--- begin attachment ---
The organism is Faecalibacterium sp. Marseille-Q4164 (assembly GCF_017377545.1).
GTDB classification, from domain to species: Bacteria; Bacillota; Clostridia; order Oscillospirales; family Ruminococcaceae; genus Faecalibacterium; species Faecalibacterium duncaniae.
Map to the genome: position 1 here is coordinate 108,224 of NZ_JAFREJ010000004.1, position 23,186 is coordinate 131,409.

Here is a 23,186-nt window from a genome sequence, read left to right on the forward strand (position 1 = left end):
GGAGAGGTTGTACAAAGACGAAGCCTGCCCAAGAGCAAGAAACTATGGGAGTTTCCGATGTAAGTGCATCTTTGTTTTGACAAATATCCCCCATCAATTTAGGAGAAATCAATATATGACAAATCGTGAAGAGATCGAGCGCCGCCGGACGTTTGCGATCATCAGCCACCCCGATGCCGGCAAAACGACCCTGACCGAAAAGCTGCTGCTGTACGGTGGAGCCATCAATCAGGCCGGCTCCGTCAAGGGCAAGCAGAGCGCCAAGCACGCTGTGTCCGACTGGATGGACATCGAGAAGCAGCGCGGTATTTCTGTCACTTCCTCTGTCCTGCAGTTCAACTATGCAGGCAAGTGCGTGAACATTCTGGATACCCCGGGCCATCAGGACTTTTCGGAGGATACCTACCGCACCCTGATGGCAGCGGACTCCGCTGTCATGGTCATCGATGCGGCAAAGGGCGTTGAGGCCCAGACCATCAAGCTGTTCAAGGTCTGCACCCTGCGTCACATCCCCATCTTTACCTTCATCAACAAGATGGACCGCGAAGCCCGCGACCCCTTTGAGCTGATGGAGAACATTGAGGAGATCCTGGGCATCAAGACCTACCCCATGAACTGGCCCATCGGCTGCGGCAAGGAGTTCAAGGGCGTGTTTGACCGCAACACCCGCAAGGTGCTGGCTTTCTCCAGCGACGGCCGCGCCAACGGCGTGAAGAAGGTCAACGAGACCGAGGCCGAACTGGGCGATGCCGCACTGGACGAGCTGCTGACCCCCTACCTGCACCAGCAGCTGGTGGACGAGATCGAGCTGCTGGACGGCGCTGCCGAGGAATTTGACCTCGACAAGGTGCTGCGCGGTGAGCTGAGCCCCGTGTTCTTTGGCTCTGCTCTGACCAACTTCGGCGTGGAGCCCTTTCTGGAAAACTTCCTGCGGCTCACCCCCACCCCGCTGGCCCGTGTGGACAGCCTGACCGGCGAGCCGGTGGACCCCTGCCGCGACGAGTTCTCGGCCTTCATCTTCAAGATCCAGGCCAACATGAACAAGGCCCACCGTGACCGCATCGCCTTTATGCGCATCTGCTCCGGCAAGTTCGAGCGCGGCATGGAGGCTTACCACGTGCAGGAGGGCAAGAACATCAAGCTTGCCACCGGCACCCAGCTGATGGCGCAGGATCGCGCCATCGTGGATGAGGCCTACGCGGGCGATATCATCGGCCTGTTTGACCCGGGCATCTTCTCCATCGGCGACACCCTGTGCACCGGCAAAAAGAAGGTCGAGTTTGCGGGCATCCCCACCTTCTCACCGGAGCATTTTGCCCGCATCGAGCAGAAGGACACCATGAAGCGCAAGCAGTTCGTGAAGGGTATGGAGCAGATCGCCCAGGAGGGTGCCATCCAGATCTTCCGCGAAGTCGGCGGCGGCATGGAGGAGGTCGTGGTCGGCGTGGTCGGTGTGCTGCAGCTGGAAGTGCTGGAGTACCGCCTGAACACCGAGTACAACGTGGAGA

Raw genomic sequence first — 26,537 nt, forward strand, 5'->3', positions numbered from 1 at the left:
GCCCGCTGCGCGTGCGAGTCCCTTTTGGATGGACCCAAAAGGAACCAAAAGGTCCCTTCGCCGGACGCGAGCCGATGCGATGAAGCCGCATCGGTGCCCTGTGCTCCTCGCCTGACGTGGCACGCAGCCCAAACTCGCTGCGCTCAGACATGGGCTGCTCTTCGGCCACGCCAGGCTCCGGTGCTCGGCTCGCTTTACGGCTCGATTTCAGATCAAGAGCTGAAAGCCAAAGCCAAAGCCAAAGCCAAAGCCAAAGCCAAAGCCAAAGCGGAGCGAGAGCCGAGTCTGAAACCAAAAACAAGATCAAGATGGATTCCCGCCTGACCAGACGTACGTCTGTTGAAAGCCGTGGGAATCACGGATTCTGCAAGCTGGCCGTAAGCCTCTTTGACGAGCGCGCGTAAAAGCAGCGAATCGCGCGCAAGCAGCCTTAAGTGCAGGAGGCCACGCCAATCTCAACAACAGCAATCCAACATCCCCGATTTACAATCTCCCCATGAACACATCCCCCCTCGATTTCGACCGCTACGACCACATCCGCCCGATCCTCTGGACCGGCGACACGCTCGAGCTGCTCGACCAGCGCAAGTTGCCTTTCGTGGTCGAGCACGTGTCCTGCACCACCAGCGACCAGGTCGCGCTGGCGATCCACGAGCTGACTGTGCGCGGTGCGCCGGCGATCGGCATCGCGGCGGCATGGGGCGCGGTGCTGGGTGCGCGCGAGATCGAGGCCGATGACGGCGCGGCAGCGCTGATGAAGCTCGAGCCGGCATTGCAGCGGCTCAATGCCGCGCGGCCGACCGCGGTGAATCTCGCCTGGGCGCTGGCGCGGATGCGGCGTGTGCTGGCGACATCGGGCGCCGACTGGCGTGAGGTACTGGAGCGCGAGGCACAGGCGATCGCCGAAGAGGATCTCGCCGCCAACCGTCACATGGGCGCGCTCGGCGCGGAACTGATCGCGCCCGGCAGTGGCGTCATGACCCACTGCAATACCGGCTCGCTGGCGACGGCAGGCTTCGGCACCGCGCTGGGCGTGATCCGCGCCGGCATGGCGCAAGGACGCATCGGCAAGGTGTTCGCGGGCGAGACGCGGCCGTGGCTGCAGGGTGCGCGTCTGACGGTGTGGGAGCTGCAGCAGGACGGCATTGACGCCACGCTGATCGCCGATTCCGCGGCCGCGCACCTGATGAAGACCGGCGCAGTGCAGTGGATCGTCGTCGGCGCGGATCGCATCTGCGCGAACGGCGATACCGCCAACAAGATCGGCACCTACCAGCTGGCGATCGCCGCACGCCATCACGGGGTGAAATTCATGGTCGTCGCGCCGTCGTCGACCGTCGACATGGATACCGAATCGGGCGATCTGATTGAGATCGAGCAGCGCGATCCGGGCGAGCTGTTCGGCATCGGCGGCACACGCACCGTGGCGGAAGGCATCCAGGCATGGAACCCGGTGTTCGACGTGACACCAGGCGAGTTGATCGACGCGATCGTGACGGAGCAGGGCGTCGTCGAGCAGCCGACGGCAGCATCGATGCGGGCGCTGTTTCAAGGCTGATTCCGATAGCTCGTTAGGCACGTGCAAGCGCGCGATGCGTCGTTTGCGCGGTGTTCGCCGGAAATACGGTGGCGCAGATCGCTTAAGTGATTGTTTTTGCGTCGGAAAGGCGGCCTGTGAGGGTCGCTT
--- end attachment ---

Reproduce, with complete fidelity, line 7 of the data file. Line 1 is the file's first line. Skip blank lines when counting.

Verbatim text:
GCCCGCTGCGCGTGCGAGTCCCTTTTGGATGGACCCAAAAGGAACCAAAAGGTCCCTTCGCCGGACGCGAGCCGATGCGATGAAGCCGCATCGGTGCCCTGTGCTCCTCGCCTGACGTGGCACGCAGCCCAAACTCGCTGCGCTCAGACATGGGCTGCTCTTCGGCCACGCCAGGCTCCGGTGCTCGGCTCGCTTTACGGCTCGATTTCAGATCAAGAGCTGAAAGCCAAAGCCAAAGCCAAAGCCAAAGCCAAAGCCAAAGCCAAAGCGGAGCGAGAGCCGAGTCTGAAACCAAAAACAAGATCAAGATGGATTCCCGCCTGACCAGACGTACGTCTGTTGAAAGCCGTGGGAATCACGGATTCTGCAAGCTGGCCGTAAGCCTCTTTGACGAGCGCGCGTAAAAGCAGCGAATCGCGCGCAAGCAGCCTTAAGTGCAGGAGGCCACGCCAATCTCAACAACAGCAATCCAACATCCCCGATTTACAATCTCCCCATGAACACATCCCCCCTCGATTTCGACCGCTACGACCACATCCGCCCGATCCTCTGGACCGGCGACACGCTCGAGCTGCTCGACCAGCGCAAGTTGCCTTTCGTGGTCGAGCACGTGTCCTGCACCACCAGCGACCAGGTCGCGCTGGCGATCCACGAGCTGACTGTGCGCGGTGCGCCGGCGATCGGCATCGCGGCGGCATGGGGCGCGGTGCTGGGTGCGCGCGAGATCGAGGCCGATGACGGCGCGGCAGCGCTGATGAAGCTCGAGCCGGCATTGCAGCGGCTCAATGCCGCGCGGCCGACCGCGGTGAATCTCGCCTGGGCGCTGGCGCGGATGCGGCGTGTGCTGGCGACATCGGGCGCCGACTGGCGTGAGGTACTGGAGCGCGAGGCACAGGCGATCGCCGAAGAGGATCTCGCCGCCAACCGTCACATGGGCGCGCTCGGCGCGGAACTGATCGCGCCCGGCAGTGGCGTCATGACCCACTGCAATACCGGCTCGCTGGCGACGGCAGGCTTCGGCACCGCGCTGGGCGTGATCCGCGCCGGCATGGCGCAAGGACGCATCGGCAAGGTGTTCGCGGGCGAGACGCGGCCGTGGCTGCAGGGTGCGCGTCTGACGGTGTGGGAGCTGCAGCAGGACGGCATTGACGCCACGCTGATCGCCGATTCCGCGGCCGCGCACCTGATGAAGACCGGCGCAGTGCAGTGGATCGTCGTCGGCGCGGATCGCATCTGCGCGAACGGCGATACCGCCAACAAGATCGGCACCTACCAGCTGGCGATCGCCGCACGCCATCACGGGGTGAAATTCATGGTCGTCGCGCCGTCGTCGACCGTCGACATGGATACCGAATCGGGCGATCTGATTGAGATCGAGCAGCGCGATCCGGGCGAGCTGTTCGGCATCGGCGGCACACGCACCGTGGCGGAAGGCATCCAGGCATGGAACCCGGTGTTCGACGTGACACCAGGCGAGTTGATCGACGCGATCGTGACGGAGCAGGGCGTCGTCGAGCAGCCGACGGCAGCATCGATGCGGGCGCTGTTTCAAGGCTGATTCCGATAGCTCGTTAGGCACGTGCAAGCGCGCGATGCGTCGTTTGCGCGGTGTTCGCCGGAAATACGGTGGCGCAGATCGCTTAAGTGATTGTTTTTGCGTCGGAAAGGCGGCCTGTGAGGGTCGCTT